The last thing you’d probably think about when moving is your snail mail. Setting up mail forwarding is one of the most common steps that people forget to do before they move. Mail forwarding is fairly simple and can be done in person at your local postal service office or online at USPS.com if you’re in the United States. Before you set up your mail for forwarding follow our tips to ensure that you do it correctly the first time.
Verify your Address
Find out how the post office codes your mail and compare the address you have with the address they have on file. Obtaining the full Zip code +4 number will allow your mail to be delivered quicker and more accurately.
Decide if your address is permanent or temporary
The permanent address change option forwards your mail to your new permanent home for a specified period of time. This typically covers all first class mail and periodicals, but it generally doesn’t forward standard mail like circulars or catalogs.
If you’re planning to spend some time at a vacation home for an extended period of time, a temporary change of address is for you. This service allows you to receive first class mail and periodicals piece by piece to a different address for a specified period of time. This type of forwarding can be done from 15 days up to 6 months. You can extend the services up to 12 months if you’re not quite ready to go home.
There is also an alternative to temporary forwarding called Premium Forwarding. Instead of getting your mail one letter at a time, the post office will collect any incoming mail and ship a package to you every week. The cost for this is a one-time enrollment fee and a weekly payment of $19.35. This is a temporary service that can be used a minimum of 2 weeks up to 1 year.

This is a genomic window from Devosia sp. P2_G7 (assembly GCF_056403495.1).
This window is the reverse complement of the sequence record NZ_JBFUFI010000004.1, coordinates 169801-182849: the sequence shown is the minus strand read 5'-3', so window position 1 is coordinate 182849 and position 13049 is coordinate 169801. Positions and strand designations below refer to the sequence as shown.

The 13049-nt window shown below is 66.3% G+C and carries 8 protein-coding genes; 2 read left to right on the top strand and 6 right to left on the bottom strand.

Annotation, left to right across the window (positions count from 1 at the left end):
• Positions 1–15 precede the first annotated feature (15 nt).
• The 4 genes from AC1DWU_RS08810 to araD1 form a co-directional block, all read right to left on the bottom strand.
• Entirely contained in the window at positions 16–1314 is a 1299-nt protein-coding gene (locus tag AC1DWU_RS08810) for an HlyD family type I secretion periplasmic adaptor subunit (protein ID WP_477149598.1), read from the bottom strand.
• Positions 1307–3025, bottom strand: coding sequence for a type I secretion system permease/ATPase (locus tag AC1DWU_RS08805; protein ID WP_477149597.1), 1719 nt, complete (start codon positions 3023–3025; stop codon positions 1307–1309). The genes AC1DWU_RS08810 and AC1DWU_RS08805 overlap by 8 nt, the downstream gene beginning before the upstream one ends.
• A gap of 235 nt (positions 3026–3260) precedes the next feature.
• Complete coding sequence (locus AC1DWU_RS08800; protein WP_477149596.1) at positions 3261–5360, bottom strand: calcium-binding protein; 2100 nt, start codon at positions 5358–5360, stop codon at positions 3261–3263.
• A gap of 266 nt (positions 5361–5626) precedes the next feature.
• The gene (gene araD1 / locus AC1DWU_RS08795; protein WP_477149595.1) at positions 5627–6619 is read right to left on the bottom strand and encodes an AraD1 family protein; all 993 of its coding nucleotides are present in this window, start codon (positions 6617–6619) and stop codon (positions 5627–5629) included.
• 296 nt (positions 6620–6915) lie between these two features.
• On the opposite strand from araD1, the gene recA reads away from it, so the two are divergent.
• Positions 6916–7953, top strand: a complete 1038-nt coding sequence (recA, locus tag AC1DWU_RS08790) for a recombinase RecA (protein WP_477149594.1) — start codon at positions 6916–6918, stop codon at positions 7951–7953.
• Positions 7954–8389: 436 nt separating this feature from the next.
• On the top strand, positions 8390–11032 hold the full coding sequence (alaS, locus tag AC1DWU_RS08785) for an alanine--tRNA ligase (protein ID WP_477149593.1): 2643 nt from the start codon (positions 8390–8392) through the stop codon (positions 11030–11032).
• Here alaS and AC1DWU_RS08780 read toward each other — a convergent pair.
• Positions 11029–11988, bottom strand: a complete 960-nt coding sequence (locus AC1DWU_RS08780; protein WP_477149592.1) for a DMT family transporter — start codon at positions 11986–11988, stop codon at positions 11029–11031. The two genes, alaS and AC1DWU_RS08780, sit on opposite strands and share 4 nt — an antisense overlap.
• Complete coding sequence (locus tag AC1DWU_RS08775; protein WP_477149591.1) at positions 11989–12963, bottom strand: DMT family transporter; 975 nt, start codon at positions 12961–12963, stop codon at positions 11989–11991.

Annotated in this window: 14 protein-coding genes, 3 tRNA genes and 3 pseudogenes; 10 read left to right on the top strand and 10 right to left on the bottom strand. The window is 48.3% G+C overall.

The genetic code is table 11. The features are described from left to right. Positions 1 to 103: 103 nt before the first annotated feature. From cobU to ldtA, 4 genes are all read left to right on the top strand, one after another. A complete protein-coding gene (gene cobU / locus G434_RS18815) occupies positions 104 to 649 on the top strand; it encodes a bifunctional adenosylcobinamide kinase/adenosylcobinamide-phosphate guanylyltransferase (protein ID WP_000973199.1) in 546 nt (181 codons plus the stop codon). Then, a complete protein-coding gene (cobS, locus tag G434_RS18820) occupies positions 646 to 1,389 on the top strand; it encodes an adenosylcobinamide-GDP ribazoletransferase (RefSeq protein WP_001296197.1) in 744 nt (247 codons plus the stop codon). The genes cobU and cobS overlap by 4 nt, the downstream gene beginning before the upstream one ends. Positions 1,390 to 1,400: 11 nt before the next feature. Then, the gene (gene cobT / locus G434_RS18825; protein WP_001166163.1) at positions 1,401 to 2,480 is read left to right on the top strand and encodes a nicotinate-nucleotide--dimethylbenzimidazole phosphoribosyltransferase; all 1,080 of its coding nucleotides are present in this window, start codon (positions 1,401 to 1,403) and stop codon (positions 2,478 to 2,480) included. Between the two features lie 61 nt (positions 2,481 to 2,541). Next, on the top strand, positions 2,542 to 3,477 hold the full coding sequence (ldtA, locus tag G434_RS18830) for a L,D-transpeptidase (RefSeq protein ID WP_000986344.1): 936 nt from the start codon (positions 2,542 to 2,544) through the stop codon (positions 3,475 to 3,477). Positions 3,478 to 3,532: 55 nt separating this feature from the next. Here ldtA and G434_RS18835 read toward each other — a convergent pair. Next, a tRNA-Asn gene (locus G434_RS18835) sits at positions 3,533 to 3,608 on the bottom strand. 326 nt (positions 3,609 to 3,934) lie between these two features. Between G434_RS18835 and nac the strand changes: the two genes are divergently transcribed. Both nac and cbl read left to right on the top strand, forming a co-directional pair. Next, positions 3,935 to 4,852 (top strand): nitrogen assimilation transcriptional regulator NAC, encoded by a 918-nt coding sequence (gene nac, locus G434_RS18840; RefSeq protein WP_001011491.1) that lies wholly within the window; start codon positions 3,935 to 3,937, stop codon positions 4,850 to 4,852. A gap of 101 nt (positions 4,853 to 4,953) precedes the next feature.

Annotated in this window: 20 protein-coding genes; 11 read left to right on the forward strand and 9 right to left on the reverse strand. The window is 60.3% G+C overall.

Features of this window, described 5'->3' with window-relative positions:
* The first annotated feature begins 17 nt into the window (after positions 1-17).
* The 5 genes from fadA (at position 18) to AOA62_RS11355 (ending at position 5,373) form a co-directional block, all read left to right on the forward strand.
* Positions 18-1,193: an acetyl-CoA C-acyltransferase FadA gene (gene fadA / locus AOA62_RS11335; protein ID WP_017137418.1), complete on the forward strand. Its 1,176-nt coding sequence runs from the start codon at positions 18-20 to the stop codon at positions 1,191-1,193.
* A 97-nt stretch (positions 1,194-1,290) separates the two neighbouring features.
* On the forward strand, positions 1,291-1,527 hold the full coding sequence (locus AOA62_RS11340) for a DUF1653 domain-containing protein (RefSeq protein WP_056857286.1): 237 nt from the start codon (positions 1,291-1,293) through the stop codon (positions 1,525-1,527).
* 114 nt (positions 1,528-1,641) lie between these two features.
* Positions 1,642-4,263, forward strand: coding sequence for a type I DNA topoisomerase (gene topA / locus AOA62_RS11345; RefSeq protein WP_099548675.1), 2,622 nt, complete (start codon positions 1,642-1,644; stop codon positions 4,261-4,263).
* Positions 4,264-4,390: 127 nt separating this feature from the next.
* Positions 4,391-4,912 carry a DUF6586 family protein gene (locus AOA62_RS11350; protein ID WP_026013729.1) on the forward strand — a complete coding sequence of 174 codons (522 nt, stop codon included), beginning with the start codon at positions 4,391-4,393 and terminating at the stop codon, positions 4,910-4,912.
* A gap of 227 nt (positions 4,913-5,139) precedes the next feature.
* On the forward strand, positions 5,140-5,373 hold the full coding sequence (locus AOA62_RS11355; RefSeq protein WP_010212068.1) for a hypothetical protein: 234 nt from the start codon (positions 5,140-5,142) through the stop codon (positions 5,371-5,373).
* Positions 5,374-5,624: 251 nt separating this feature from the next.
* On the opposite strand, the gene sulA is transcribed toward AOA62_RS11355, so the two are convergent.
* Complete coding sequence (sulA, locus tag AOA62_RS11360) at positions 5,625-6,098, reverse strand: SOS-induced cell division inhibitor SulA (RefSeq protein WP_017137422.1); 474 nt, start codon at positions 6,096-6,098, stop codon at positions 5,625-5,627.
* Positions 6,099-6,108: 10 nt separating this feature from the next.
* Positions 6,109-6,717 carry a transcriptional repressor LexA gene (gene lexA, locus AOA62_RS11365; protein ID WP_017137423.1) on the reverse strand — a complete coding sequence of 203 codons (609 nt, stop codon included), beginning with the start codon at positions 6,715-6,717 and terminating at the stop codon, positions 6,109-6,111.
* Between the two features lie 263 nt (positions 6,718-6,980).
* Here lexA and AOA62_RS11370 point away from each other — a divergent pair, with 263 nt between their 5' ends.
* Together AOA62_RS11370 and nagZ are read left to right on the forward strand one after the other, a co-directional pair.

Entire household is covered
When submitting your change of address with the U.S. Postal Service it is important to include the names of everyone that is moving. This is easier if your entire family is moving because there is a family option on the form. If your moving situation is a bit more complex, you will most likely have to complete multiple forms using the individual option. For example, if some members of your house are staying and some are moving, it can get confusing as to whom the mail should go to. It is best to fill out a separate change of address form for each person using the individual option.
Make a list
Make a list of all the businesses and people you wish to keep in touch with after you move. Include memberships, subscriptions, doctors and dentists, bills (utilities, telephone, gas etc.), your employer, family and friends etc. To ensure that you don’t overlook anyone check your list against the mail you receive on daily basis. Keep all envelopes with the yellow address stickers that the post office uses when forwarding to identify which businesses and individuals you will need to notify once the post office has stopped forwarding your mail.
At home Items
A few other items that get missed are address stamps and labels. It is also important to change the address on your luggage tags and dog’s collar.